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Old 04-20-2016, 10:44 AM   #29
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Thank you HowieE, as I never understood the original post's geometry either, which is why I suggested a defective hose at first.
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Old 04-20-2016, 04:40 PM   #30
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When windows are closed yes the trailer is convex, in which will disperse the rays. On a 67 the windows have a curve profile also. When the windows are open (parallel to the ground) , the light is refracted through the window and out the concave side (underside or inside) of the window causing a focal point on the ground next to the trailer. The origin of the reflection was on the top curve of the trailer. By using our hand we would block portions of the trailer until the focal point diminished giving us the origin of the reflection. We then found out it only focused when the window was open.
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Old 04-20-2016, 05:11 PM   #31
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There is a difference between a window and a lens. A curved window with parallel surfaces will not bend light, by convergence or divergence. If it would you would have some very strange effects when you looked into or out of your trailer.
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Old 04-20-2016, 06:10 PM   #32
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Quote:
Originally Posted by 47WeeWind View Post
Artisan Air:

You are on the right track. Friends of mine have melted jaggy lines across the plastic "grass blades" on their artificial turf mats during bright sunny days here in Colorado. The sun reflected from, and was focused by, the open polished interior of their curved aluminum "door-within-a-door" on 1964 and earlier Airstreams. I haven't yet seen anything ignite, but the focused sun rays certainly were hot enough to melt plastic into one long linear valley on the mat. Polish that door interior enough and you won't need a separate sun oven.
Hey! I resemble that remark Fred!!! We've not started a fire...but killed some grass, melted our patio mat (more than once... ) & fried an egg! Literally...



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Old 04-21-2016, 05:17 AM   #33
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It may not be a lens but here is what I believe makes sense, information provided by livescience.com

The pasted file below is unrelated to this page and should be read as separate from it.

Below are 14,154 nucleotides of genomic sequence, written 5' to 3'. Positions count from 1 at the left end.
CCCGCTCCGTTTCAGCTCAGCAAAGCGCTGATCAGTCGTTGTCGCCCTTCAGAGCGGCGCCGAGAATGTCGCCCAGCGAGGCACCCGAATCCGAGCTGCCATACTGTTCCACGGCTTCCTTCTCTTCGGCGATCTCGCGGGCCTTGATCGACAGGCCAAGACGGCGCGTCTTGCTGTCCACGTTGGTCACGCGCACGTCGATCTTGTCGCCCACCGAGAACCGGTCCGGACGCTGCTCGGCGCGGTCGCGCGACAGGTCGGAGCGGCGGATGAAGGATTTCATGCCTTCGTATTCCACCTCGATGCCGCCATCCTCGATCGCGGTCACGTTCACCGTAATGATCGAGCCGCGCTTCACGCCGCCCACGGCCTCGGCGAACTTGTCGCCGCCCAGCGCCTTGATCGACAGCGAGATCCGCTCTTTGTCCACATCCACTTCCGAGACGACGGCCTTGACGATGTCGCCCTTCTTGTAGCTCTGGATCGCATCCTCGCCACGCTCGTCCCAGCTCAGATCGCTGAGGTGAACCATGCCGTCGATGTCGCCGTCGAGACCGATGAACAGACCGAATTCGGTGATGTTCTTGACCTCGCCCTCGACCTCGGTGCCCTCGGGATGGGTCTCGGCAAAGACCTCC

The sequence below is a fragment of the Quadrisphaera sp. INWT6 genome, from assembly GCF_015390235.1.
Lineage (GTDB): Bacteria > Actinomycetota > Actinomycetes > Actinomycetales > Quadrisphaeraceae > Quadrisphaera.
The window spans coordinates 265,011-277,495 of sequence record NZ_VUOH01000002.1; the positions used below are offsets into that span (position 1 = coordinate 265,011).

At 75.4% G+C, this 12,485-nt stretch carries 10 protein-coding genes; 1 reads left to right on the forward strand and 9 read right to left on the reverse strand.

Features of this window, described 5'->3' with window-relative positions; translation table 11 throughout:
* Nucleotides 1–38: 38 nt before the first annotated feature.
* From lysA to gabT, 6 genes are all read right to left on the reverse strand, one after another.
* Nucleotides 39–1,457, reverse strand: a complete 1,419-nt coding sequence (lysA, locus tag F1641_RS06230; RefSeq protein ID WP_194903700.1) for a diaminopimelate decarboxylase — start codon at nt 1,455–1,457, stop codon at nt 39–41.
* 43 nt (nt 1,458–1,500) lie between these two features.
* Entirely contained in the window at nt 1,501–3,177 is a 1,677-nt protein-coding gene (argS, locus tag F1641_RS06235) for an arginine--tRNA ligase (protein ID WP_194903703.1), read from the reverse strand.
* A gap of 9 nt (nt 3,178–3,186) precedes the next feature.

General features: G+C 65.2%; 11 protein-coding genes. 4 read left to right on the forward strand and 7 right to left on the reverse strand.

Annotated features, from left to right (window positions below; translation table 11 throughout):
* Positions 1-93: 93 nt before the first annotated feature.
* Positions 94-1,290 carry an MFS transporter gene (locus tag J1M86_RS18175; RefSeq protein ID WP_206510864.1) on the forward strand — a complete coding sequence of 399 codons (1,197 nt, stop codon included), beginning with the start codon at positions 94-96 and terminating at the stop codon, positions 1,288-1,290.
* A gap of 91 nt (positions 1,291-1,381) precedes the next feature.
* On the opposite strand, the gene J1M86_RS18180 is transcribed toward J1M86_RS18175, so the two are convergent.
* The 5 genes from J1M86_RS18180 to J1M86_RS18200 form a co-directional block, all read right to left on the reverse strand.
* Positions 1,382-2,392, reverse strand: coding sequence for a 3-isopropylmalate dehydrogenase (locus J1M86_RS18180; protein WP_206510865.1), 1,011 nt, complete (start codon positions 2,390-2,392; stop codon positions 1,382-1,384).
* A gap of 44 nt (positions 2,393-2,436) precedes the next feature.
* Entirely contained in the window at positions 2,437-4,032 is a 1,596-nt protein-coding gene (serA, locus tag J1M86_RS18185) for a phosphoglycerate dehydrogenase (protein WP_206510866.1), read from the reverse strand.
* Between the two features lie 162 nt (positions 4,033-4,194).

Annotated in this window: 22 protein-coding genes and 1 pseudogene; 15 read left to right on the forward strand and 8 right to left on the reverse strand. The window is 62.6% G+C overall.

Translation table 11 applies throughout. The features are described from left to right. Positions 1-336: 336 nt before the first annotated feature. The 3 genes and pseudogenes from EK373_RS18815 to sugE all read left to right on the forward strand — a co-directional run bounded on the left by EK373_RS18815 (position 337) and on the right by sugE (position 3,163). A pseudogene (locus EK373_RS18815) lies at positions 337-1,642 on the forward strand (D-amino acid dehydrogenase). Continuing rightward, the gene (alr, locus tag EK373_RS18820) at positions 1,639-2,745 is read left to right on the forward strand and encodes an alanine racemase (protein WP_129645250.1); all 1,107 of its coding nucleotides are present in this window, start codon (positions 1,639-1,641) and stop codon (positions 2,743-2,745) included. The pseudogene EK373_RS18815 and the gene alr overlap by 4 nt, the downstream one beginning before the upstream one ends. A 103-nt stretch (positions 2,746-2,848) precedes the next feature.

Refraction

Refraction is the bending of light rays. Normally, light travels in a straight line, and changes direction and speed when it passes from one transparent medium to another, such as from air into glass.
In a vacuum, the speed of light, denoted as "c," is constant. However, when light encounters a transparent material, it slows down. The degree to which a material causes light to slow down is called that material's refractive index, denoted as "n." According to Physics.info, approximate values of n for common materials are:
Vacuum = 1 (by definition)
Air = 1.0003 (at standard temperature and pressure)
Water = 1.33 (at 68 degrees Fahrenheit or 20 degrees Celsius)
Soda-lime crown glass = 1.51
Sapphire = 1.77
71-percent lead flint glass = 1.89
Cubic zirconia = 2.17
Diamond = 2.42
These numbers mean that the speed of light is 1.33 times slower in water and 2.42 times slower in diamond than in a vacuum.
When light passes from a region of lower n, such as air, through a surface into a region of higher n, such as glass, the light changes direction. This means its path is closer to perpendicular, or "normal," to the surface. When the light passes from a region of higher n to the region of lower n, it bends away from the "normal" direction. This is what causes the submerged part of a spoon in a glass of water to appear to bend when you put it in water.
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Old 04-21-2016, 06:09 AM   #34
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Can a polished trailer cause a fire???


Probably

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Old 04-21-2016, 10:49 AM   #35
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Its not refraction, it is simple reflection from a concave mirror that focuses the light.

Refraction is the bending of light through a transparent material. You have to have a difference of index of refraction between two substances like air and water or air and glass. Different wavelengths are refracted differently and that is the cause of rainbows and colors from prisms.